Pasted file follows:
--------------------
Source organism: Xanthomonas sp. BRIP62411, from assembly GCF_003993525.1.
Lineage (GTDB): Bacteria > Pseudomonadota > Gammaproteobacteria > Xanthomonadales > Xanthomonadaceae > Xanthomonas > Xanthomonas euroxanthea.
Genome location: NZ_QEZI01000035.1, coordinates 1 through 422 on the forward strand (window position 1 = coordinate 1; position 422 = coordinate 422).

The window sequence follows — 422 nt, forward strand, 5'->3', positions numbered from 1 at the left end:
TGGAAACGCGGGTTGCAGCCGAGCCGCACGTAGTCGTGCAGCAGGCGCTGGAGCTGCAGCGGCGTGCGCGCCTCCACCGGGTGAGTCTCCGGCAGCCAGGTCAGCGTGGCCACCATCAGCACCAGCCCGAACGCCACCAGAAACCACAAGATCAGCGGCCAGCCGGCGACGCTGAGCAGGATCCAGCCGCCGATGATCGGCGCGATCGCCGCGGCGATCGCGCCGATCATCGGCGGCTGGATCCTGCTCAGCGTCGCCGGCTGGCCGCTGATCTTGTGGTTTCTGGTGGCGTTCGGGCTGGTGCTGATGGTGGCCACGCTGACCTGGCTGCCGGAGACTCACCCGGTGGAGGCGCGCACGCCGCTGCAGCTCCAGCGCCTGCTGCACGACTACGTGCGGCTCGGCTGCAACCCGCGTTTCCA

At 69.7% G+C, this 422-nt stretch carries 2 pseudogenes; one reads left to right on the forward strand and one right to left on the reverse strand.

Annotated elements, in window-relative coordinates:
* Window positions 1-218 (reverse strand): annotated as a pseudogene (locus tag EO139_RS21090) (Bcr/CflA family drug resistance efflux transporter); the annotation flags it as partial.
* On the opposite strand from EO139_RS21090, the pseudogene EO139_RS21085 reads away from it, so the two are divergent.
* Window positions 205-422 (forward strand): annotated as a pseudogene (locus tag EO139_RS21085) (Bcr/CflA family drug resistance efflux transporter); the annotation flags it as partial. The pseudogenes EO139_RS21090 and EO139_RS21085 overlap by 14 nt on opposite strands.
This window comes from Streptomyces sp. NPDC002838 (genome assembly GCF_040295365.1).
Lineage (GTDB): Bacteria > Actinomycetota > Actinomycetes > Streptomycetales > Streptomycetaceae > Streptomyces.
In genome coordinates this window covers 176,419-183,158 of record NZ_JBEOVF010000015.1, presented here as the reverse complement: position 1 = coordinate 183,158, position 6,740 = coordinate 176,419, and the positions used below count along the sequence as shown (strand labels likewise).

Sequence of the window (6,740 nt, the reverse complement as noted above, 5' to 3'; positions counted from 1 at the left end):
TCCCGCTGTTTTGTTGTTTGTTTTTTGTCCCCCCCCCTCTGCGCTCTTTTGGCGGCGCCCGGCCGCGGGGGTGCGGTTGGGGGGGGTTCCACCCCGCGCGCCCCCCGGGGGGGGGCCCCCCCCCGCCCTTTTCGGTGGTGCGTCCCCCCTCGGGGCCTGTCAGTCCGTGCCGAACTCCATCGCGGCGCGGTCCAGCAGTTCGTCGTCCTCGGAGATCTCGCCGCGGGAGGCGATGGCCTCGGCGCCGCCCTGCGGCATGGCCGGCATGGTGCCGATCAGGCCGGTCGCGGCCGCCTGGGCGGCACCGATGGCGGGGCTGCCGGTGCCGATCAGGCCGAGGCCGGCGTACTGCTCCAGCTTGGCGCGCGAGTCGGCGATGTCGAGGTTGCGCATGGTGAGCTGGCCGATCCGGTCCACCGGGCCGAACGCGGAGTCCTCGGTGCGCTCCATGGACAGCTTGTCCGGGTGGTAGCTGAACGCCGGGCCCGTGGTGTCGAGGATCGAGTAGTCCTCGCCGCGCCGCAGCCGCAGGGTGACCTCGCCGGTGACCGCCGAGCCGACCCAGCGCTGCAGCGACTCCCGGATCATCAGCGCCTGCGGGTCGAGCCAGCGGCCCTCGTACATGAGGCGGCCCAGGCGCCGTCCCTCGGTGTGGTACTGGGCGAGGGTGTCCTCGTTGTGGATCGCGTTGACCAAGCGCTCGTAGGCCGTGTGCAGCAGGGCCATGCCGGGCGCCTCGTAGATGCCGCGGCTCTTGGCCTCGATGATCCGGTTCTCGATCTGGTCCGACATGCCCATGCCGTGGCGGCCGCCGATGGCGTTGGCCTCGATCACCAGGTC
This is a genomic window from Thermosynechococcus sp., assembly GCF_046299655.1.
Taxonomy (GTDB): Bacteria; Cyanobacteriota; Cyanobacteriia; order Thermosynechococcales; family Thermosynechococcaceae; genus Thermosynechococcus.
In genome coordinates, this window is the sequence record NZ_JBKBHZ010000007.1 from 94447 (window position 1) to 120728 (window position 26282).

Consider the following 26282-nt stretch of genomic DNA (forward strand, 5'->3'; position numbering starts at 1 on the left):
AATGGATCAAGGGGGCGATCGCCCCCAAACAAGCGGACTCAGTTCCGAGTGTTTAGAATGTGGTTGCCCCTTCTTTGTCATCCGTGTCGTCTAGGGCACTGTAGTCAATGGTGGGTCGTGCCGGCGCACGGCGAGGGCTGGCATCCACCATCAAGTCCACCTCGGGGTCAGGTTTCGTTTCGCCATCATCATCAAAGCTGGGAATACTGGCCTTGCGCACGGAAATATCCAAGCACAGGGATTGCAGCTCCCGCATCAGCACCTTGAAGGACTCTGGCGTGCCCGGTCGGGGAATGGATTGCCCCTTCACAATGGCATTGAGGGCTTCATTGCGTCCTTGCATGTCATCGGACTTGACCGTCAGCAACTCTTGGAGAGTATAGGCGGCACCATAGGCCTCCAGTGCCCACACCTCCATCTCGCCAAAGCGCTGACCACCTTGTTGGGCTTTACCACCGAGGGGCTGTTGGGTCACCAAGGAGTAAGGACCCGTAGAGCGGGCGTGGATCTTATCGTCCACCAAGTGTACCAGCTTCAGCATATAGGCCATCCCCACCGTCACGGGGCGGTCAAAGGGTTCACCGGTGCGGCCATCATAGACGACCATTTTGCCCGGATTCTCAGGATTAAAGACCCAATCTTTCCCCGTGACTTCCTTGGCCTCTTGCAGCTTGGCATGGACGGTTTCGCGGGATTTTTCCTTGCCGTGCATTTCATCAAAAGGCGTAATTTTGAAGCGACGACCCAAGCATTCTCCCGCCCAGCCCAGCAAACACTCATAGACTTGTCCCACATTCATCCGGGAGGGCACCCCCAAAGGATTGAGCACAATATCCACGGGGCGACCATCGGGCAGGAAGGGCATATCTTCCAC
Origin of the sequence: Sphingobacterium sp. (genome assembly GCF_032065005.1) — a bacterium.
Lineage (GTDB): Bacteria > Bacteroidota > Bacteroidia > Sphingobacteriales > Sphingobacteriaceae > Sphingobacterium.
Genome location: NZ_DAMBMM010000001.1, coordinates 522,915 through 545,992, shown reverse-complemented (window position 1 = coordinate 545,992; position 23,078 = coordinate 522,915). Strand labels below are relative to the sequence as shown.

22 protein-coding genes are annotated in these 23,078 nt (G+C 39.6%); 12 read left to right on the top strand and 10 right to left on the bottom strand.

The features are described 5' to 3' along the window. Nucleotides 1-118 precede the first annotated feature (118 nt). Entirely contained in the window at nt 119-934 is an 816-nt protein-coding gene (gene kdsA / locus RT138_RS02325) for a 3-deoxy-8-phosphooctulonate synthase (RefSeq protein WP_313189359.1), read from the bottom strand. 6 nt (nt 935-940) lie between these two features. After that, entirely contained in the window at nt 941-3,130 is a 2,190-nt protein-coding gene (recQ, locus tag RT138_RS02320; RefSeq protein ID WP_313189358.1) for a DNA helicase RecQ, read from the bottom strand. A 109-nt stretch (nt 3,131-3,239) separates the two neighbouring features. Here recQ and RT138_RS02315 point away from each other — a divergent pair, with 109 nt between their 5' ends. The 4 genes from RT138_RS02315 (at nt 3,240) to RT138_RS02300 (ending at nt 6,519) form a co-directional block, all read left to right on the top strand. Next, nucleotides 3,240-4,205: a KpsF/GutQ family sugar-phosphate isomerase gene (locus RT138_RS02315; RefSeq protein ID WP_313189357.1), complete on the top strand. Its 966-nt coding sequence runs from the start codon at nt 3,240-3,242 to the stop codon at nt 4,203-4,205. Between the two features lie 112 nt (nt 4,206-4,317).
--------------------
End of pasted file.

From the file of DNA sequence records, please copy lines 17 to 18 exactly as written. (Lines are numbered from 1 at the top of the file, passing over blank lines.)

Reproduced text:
Taxonomy (GTDB): Bacteria; Cyanobacteriota; Cyanobacteriia; order Thermosynechococcales; family Thermosynechococcaceae; genus Thermosynechococcus.
In genome coordinates, this window is the sequence record NZ_JBKBHZ010000007.1 from 94447 (window position 1) to 120728 (window position 26282).